Sarah Laxton

My interest in the Earth Sciences began at an early age when I would sneak rocks into my father’s backpack for him to carry home for me on family hikes. Wanting to know more about the landscape around me, I studied Earth Science and Geography in high school. After taking these courses I knew I wanted to learn more, so I then went on to study Physical Geography and Geology at university. Travelling and outdoor activities are two of my favorite things, and I was able to partake in both while at university. I was able to travel to remote helicopter access locations in the Coast Mountains of British Columbia, the Swiss Alps, Arizona, Himalaya, southern Yukon, and Alaska to participate in research projects, workshops, and conferences. Currently, in my positions as the Outreach Geologist for the Yukon Geological Survey, I am able to share my passion for the Earth Sciences with all sorts of people and I really enjoy my job.

What is the title of your job and what do you do?

I am an Outreach Geologist for the Yukon Geological Survey. My position involves engaging students and the public in the geologic research that takes place at the Yukon Geological Survey. I also organize Earth Science workshops for Yukon Teachers, geology hikes, classroom visits, and events for the public at the Whitehorse Geoscience Forum and Mining Week.

Who do you work for, and where are you based?

I work for the Yukon Geological Survey, Department of Energy Mines and Resources, Yukon Government. Our office is located in Whitehorse, Yukon.

How would you describe the Earth sciences or your work in a single word?


What kind of hours/shifts do you work? or What is your typical work routine?

Office work Monday-Friday, some events on weekends and field work in the summer.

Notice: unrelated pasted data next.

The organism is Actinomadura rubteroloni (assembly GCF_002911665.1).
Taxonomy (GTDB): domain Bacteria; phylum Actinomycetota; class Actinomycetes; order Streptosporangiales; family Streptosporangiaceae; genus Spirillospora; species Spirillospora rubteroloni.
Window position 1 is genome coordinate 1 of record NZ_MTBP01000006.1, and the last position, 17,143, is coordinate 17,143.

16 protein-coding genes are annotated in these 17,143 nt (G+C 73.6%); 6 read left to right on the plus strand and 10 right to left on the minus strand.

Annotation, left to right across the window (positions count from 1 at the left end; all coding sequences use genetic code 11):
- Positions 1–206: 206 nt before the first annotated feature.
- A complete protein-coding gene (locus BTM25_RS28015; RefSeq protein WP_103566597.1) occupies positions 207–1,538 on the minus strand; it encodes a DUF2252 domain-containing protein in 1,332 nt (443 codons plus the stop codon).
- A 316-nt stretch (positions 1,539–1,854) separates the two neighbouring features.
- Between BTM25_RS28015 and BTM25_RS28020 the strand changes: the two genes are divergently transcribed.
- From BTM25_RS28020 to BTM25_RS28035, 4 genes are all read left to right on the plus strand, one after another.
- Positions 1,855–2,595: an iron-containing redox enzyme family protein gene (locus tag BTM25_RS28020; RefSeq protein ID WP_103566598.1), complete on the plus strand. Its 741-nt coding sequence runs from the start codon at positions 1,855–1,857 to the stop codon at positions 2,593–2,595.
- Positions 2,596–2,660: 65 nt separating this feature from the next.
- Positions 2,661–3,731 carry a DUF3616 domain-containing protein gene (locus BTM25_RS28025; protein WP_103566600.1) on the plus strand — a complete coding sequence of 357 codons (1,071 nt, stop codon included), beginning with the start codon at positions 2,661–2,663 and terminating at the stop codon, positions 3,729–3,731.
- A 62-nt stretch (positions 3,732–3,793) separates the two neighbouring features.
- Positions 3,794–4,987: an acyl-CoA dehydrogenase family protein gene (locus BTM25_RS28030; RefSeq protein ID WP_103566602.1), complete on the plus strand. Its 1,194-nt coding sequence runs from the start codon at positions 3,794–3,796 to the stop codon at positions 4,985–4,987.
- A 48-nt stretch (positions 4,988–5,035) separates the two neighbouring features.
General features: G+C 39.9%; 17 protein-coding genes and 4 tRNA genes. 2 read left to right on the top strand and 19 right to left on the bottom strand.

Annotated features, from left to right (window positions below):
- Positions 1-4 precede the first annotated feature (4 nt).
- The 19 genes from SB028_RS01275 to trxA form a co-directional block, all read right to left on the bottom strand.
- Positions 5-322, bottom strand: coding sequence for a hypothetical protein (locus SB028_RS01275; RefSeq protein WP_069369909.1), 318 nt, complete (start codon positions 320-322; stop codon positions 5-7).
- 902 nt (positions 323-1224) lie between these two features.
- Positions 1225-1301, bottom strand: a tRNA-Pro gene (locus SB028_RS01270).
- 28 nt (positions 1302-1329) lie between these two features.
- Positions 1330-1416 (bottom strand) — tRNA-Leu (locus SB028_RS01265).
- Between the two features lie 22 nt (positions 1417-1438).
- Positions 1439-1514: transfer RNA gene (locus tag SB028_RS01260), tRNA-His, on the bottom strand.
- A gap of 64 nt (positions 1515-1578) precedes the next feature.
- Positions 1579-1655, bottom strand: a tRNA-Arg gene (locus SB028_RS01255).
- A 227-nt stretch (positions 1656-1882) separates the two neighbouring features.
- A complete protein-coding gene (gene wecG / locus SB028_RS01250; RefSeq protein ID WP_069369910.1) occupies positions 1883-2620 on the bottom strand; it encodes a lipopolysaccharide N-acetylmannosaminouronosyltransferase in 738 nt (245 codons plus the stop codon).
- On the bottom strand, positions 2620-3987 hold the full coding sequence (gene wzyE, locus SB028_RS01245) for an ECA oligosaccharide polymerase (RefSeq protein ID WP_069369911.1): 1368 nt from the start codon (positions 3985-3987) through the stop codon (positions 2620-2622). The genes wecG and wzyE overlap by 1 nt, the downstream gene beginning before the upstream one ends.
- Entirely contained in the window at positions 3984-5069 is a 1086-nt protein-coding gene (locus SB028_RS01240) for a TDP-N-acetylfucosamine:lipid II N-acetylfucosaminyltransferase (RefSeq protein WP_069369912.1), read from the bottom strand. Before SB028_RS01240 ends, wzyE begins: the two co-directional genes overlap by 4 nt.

Where do you work? (office, laboratory, field, overseas, etc.)

Most of my work is office based, but I do travel to communities throughout the Yukon for field trips, class room visits, and special events. I do participate in a small amount of field work to assist with research projects.

What equipment/machinery do you use?

I don’t use any special equipment for the outreach component of my job. Many of the materials I use for hands-on experiments can be found at the grocery store.

What education or training is required for your job?

Graduate degree in Earth Sciences.

What kind of personal traits do you recommend for this profession?

Personal traits that come in handy for an Outreach Geologist include being able to communicate and engage with small and large audiences. It is also essential for person in my position to be organized and adaptable.

What do you like best about your job?

The best thing about my job is being able to collaborate with other groups and people on projects, and sharing my enthusiasm for the Earth Sciences with others.

What are the advantages (benefits, seasonal work, travel, people, etc.?)

The ability to travel to communities around the territory, meet new people, and the opportunity to do a bit of fieldwork outside are the highlights of my job.

How physically demanding is your job?

Office work is not very demanding, but the few field days that I partake in involve hiking in rugged, mountainous terrain.

Why did you choose this career?

A desire to keep learning about the landscape around me and the ability to work outdoors led me to a career in the Earth Sciences.

What is your most memorable moment/event/place related to your experience as an Earth scientist?

Along the bank of a glacial stream, I discovered a layer of trees and forest debris that was run over by a glacier that advanced a few thousand years ago in the Coast Mountains of B.C.

What is your advice to newcomers

My advice to newcomers is to do what interests you. If you really like and enjoy what you study then pursue it as a career.

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